Some hurling matches resonate far more than others, with a draw doubly eloquent.
A draw it was between Clare and Galway. Now we must absorb what happened, analysing what the game revealed about these teams and pondering the impact generated by certain kinds of pressure. There is a reason why people see winning in sport as the coordination of a squeeze.
Last week’s column broached this All-Ireland semi-final as a possible audit on hurling in a broader sense than two counties’ health. Resonance transpired in a manner way beyond anything anticipatable. Most matches are simply a contest, a result. Yet some matches become a blueprint for future contests, a storehouse of resources.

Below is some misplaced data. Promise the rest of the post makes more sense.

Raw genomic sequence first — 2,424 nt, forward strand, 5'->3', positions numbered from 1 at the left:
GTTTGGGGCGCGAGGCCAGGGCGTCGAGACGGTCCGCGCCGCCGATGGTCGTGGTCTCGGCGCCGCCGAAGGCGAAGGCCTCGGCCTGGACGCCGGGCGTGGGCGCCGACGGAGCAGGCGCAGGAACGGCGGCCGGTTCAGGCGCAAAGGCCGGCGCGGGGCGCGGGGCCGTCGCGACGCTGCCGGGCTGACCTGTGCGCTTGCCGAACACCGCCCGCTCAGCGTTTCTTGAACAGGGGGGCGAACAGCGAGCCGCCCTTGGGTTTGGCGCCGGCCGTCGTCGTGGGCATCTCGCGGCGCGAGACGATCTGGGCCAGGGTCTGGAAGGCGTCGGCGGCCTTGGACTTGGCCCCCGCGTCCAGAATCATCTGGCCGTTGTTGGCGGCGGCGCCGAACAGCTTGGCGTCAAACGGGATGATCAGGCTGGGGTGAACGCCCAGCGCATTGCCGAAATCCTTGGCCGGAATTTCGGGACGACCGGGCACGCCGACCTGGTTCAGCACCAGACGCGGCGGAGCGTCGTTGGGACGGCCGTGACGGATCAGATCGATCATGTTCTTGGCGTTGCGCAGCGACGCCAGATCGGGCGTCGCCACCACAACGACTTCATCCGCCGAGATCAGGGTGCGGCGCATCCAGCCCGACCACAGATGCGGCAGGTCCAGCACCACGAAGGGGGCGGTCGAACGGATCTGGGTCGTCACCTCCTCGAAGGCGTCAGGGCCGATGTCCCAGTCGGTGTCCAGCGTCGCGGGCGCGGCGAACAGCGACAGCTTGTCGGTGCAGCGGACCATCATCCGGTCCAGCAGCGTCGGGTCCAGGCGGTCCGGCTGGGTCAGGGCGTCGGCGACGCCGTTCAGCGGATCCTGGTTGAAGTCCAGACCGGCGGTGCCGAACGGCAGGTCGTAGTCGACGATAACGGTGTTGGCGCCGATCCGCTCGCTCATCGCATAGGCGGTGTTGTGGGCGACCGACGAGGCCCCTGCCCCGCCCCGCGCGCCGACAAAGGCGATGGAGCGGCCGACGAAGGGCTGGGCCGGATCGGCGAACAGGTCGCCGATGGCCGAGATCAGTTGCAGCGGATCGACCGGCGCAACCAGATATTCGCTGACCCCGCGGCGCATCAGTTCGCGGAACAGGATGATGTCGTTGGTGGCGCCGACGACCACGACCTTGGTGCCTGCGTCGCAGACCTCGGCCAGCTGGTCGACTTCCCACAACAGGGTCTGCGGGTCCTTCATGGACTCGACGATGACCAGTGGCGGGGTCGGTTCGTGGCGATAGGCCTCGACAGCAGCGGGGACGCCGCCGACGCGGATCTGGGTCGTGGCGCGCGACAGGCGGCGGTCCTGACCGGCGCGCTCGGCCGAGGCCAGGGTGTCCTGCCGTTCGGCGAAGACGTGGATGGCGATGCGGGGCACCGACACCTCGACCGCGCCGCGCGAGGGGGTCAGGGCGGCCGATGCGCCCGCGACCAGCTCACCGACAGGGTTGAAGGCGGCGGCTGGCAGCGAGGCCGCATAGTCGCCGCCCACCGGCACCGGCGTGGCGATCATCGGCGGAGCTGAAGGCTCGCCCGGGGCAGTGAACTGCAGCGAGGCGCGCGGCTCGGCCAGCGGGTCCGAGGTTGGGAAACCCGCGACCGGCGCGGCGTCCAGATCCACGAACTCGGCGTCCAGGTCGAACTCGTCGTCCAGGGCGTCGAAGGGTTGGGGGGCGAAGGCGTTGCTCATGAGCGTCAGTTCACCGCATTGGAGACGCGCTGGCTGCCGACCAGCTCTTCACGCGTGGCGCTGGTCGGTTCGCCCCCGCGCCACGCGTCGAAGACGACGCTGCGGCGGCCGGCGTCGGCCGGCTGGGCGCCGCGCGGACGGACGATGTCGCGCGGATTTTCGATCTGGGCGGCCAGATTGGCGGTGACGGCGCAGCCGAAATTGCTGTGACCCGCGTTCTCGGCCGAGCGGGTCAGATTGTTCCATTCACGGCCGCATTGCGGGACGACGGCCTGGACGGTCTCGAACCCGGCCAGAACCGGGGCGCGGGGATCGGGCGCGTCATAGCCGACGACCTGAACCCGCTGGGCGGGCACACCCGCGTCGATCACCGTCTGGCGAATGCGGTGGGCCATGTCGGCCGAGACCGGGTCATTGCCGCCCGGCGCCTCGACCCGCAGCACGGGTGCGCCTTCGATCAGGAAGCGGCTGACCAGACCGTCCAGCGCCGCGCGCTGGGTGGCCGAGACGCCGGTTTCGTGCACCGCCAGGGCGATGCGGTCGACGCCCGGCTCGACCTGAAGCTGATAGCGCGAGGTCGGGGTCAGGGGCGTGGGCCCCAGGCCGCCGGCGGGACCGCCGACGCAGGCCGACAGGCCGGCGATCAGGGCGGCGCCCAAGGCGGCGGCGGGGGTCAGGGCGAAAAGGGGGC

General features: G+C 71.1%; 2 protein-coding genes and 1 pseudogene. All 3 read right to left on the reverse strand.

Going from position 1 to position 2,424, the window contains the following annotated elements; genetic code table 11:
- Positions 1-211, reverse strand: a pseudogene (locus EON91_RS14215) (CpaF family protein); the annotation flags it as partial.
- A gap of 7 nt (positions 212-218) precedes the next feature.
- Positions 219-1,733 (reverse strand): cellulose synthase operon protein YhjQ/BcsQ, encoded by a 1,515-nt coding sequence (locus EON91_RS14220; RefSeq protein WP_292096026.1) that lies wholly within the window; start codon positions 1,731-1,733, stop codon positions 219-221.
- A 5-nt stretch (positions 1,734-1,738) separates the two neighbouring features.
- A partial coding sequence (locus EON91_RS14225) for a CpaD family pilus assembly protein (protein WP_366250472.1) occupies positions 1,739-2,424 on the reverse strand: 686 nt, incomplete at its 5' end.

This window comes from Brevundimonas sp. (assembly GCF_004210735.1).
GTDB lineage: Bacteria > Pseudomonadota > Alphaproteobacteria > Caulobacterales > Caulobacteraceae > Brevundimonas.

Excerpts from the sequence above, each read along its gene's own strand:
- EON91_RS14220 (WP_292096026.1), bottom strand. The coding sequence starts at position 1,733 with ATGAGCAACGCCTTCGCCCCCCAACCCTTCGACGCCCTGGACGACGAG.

Think about it. What we witnessed, nestled within the obvious, was a fresh way of dealing with the threat mounted by forwards heading out the way. A serious amount of 21st-century hurling pivots on this gambit, on exploiting the space vacated by forwards hovering around midfield.
Pushing the gambit, Galway squashed Clare in the first quarter of last weekend’s encounter. The 12th minute saw a long Joe Canning delivery from midfield fetched by Jonathan Glynn on square’s edge. While he did not finish the goal chance, Cathal Mannion pointed for a lead of 0-6 to 0-1.
Commentating for RTÉ, Brendan Cummins observed: “Clare have to work out now whether they’re actually going to follow Galway all over the pitch or whether they’re going to keep the structure.”
Nominally centre-forward, Canning was operating mostly in midfield, causing massive problems through strength in the tight and skill in the open.
Cummins caught the dilemma. Should the Clare defenders push out, man on man? But would this decision not inevitably mean more one- on-one chances near goal, such as Glynn had just enjoyed against Patrick O’Connor?